The measure applies to both new and secondhand assets fist used or installed ready for use in the period beginning on 12 March 2020 (i.e., the date on which this measure was announced) and ending on 30 June 2020.
These are businesses with aggregated turnover of less than $10 million.
SBEs will be able to claim an immediate deduction for depreciating assets that cost less than $150,000, provided the
relevant asset is fist acquired at or after 7.30 pm on 12 May 2015, by legal time in the ACT, and fist used or installed ready for use on
or after 12 March 2020, but before 1 July 2020.
Additionally, SBEs will also be able to claim an immediate deduction for the following:
These are businesses with turnover of at least $10 million and less than $500 million.
MBEs can immediately deduct the cost of an asset in an income year if the asset has a cost of less than $150,000 and it was fist acquired in the period beginning at 7:30pm, by legal time in the ACT, on 2 April 2019 and ending on 30 June 2020, and the taxpayer starts to use or have the asset installed ready for use for a taxable purpose in the period beginning on 12 March 2020 and ending on 30 June 2020.
Additionally, MBEs can also claim a deduction for certain amounts included in the second element of the cost of a depreciating asset,
where the amount of the second element cost is less than $150,000, and is incurred on or after 12 March 2020 but before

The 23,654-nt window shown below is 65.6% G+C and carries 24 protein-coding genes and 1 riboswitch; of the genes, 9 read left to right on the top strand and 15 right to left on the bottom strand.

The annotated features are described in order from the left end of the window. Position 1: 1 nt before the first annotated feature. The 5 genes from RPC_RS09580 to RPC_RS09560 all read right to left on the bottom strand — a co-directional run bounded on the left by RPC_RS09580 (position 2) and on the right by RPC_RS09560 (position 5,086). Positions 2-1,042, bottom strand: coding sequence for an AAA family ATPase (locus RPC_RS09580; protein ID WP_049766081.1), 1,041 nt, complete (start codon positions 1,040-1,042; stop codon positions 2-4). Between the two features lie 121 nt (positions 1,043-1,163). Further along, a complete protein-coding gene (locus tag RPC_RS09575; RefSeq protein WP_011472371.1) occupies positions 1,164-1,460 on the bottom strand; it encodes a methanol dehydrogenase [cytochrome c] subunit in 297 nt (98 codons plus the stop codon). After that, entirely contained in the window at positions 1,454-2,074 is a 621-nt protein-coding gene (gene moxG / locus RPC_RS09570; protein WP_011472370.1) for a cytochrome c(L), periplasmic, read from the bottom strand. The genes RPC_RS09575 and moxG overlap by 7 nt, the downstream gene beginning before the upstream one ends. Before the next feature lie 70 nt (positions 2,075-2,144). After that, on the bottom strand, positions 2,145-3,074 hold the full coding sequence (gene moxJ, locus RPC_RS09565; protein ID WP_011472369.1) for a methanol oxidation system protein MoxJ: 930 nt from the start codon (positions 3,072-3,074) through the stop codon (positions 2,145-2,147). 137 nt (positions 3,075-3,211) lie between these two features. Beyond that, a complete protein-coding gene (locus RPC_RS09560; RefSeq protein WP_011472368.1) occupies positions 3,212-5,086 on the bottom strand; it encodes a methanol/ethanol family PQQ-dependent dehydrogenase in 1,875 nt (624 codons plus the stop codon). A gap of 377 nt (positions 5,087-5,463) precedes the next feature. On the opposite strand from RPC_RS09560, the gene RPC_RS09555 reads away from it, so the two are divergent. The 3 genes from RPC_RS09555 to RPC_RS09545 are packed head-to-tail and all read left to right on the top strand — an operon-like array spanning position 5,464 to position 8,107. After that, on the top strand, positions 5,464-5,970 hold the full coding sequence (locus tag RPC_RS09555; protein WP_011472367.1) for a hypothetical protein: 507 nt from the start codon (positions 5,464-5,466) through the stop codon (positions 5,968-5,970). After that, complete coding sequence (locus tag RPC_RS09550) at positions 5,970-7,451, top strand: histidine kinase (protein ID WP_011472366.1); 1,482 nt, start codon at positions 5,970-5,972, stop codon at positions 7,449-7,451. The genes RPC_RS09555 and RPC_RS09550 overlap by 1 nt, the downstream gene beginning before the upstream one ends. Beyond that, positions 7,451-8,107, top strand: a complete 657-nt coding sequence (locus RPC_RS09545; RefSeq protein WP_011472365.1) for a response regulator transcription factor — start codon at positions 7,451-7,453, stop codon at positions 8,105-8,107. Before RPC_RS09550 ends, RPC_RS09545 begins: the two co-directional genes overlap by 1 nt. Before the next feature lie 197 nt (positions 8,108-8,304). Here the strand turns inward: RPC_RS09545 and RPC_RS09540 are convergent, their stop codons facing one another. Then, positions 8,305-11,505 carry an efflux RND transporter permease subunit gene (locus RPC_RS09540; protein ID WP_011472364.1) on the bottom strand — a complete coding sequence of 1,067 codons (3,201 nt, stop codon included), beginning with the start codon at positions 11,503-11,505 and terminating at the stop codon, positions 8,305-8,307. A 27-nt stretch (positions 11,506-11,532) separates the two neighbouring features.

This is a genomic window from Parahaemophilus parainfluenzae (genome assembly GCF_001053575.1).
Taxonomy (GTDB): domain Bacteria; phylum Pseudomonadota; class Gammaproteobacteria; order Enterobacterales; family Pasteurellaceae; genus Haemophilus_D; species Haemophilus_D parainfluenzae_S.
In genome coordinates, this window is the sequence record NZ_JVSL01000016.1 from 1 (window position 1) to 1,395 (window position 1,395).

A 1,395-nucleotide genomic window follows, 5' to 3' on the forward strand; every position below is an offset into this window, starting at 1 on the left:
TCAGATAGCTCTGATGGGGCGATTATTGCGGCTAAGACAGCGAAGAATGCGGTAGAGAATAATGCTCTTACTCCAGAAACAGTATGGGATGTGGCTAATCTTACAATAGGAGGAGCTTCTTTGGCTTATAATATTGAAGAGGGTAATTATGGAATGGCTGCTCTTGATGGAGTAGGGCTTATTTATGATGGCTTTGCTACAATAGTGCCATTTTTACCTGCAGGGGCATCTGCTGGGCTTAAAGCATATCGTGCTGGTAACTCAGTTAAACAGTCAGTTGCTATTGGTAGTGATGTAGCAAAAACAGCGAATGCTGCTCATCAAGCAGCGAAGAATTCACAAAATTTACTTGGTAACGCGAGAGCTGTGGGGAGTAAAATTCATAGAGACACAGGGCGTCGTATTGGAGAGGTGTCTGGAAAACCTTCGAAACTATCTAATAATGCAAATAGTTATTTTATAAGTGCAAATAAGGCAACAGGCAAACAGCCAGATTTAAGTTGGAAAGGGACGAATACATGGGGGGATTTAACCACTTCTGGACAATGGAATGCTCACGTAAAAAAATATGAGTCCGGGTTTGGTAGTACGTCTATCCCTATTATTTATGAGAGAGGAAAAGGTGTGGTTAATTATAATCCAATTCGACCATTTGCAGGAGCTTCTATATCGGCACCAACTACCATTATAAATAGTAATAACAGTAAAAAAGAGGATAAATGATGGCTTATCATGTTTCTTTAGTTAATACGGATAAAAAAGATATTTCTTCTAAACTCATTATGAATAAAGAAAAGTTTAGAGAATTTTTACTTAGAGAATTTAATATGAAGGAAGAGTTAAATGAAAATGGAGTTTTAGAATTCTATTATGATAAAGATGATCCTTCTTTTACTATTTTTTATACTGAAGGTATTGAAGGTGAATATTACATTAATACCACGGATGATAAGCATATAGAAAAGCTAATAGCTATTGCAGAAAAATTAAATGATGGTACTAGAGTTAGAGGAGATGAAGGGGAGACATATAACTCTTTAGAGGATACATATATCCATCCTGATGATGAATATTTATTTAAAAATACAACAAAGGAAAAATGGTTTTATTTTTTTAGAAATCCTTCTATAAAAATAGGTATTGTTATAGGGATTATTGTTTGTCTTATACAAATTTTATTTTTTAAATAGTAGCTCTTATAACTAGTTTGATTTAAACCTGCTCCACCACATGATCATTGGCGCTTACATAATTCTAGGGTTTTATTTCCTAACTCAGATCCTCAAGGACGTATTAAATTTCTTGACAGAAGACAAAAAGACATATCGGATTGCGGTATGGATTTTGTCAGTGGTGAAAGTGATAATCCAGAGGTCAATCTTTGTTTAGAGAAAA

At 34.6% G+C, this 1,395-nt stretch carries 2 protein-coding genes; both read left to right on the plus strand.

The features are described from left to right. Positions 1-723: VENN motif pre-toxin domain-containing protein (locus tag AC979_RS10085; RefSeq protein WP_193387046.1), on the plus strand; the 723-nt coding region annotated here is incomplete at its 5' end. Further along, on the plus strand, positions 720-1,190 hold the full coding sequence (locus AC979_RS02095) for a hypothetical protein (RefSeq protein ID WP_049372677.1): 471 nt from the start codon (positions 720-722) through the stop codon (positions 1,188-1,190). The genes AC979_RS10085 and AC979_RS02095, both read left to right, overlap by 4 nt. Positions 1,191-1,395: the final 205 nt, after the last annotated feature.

1 July 2020.
The threshold will generally be applied to the GST exclusive cost of an eligible asset (i.e., assuming the relevant business is entitled to an input tax
credit for any GST included in the acquisition cost).
Importantly, this increased threshold also continues to operate on a ‘per asset’ basis, which means that eligible businesses can
multiple assets (as long as each of the assets individually satisfy the relevant eligibility criteria).
Currently, the instant asset write-off threshold is due to revert to $1,000 for small businesses (i.e.,those with an aggregated turnover of less than $10 million) from 1 July 2020.
Broadly, a new time-limited 15-month investment incentive (available for eligible assets acquired from 12 March 2020 up until 30 June 2021)
be introduced to accelerate certain depreciation deductions for businesses with an aggregated turnover below $500 million.
The amount that an eligible entity can deduct in the income year in which an eligible depreciating asset is fist used or installed ready for use is:
Different rules will apply where an SBE is using the general small business pool (i.e., for assets not qualifying for the instant asset write-off). In this case, an SBE may deduct an amount equal to 57.5% (rather than 15%) of the business-use portion of the cost of an eligible depreciating asset in the year is it allocated to the pool.
Unless specifically excluded, an eligible asset is a new asset that can be depreciated under Division 40 of the ITAA 1997 (i.e., plant and equipment and specified intangible assets, such as patents), where the asset satisfies all the following conditions:
Note that a depreciating asset is not an eligible asset where a commitment to acquire or construct the asset was entered into before 12 March 2020.
Please Note: Many of the comments in this publication are general in nature and anyone intending to apply the information to practical circumstances should seek professional advice to independently verify their interpretation and the information's applicability to their particular circumstances.